Under fire from a loose coalition of citizens, city commissioners, and councilmembers, Mayor Tom Bates presented a newly toothless version of his control-of-City-Commission-items proposal to the City Council Agenda Committee last week. Since the proposal seems to rise like Dracula from its grave every few weeks, it remains to be seen whether this will be the final stake to the heart.
In a report on recommended revisions to the city council’s rules of procedures, Bates asked that the Agenda Committee be given the authority “to move commission items between the Consent and Action calendar” on the city council’s weekly agenda. The effect of moving an item in such a manner means that rather than being passed with the rest of the consent items en masse and without discussion, the item would receive discussion and separate vote. Since the mayor or any individual councilmember now has the ability to move an item from “Consent” to “Action,” giving them exactly the same power as members of the Agenda Committee hardly seems worth the effort.
Agenda Committee members have always insisted that the commission proposal never amounted to anything more than delaying commission-generated items for one week “for scheduling purposes.” Last November, councilmember and Agenda Committee member Linda Maio told the Daily Planet “I don’t think anyone [on the Agenda Committee] has any plans—I certainly don’t—to hold any reports back from the council.”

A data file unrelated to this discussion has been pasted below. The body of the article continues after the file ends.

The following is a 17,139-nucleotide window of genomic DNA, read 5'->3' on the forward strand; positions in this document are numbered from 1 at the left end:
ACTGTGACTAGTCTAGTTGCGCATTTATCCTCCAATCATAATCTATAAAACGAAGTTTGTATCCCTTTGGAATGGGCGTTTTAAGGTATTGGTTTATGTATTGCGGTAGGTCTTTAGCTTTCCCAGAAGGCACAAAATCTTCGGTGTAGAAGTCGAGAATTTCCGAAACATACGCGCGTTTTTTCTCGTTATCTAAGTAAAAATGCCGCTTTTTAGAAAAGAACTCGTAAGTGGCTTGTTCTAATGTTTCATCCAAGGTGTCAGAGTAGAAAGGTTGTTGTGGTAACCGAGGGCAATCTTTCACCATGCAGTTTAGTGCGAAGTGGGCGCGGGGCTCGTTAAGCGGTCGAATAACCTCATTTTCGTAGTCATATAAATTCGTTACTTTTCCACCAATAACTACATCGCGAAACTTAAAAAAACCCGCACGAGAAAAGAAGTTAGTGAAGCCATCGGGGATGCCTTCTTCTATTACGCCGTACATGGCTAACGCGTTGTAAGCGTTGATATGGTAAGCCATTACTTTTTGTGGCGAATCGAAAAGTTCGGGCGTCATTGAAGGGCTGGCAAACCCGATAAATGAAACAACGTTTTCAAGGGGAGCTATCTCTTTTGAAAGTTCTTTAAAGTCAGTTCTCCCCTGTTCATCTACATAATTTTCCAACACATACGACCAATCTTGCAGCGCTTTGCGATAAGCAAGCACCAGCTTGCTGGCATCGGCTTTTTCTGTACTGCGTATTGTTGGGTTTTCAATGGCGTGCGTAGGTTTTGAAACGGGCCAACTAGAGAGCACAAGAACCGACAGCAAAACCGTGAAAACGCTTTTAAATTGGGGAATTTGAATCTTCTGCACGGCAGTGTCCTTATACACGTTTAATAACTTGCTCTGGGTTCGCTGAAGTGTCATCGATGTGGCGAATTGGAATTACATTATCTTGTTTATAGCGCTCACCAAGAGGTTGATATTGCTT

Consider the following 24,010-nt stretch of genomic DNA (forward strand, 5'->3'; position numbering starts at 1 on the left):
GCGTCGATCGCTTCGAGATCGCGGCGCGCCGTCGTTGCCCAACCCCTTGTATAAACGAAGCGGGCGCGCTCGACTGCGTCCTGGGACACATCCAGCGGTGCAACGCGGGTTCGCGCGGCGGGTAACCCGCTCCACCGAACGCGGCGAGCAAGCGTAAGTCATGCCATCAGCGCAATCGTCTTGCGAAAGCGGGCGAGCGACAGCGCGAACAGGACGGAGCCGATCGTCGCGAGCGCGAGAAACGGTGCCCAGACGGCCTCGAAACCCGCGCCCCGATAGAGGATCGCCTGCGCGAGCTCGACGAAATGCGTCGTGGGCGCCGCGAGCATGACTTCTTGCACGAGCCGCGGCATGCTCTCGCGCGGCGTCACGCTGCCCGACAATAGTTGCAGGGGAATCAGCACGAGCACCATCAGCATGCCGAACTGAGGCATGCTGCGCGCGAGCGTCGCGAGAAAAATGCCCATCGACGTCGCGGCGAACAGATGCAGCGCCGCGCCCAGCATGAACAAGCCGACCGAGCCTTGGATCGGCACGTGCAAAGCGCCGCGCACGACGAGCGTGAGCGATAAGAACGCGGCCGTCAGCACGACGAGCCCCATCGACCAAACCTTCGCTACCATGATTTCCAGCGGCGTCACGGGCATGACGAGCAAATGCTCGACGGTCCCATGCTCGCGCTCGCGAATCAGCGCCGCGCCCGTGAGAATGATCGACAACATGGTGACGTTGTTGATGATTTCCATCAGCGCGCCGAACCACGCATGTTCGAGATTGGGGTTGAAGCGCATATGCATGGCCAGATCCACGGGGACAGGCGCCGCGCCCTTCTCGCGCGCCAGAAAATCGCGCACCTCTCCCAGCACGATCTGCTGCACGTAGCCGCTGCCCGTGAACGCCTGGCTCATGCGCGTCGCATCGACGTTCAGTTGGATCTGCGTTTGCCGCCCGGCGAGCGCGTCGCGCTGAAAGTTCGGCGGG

But some citizens had voiced suspicions that the real purpose of the proposal was to censor, alter, or indefinitely delay controversial commission items. Those suspicions got new life when a Feb. 9 memo from City Clerk Sherry Kelly to the Agenda Committee concerning proposed changes in council rules included a recommendation that the council “[c]onsider revising the exception that commission items are not subject to review by the Agenda Committee and give authority to the Agenda Committee to schedule commission reports on an appropriate agenda and if necessary, to request additional information from the commission or staff before placing the matter before the council.”
Professing confusion over how the commission proposal ended up being written that way, Bates asked for the matter to be put over, telling Agenda Committee members at the Feb. 9 meeting that “the only discretion I was looking for was to put off commission reports for one week only.”
But when the proposal came back to the Agenda Committee at last week’s meeting, even the week’s delay portion had been removed from the mayor’s recommendations.
In another city council reorganization proposal, Bates is asking that public comment be set at 30 minutes for regular council meetings and 20 minutes for subcommittee meetings, with each speaker limited to two minutes each. Speakers at such meetings are currently allotted three minutes. Bates said that limiting the time for each speaker would allow for more voices to be heard.
Once the Agenda Committee votes on the proposals, the full city council will have final approval over any recommended changes.›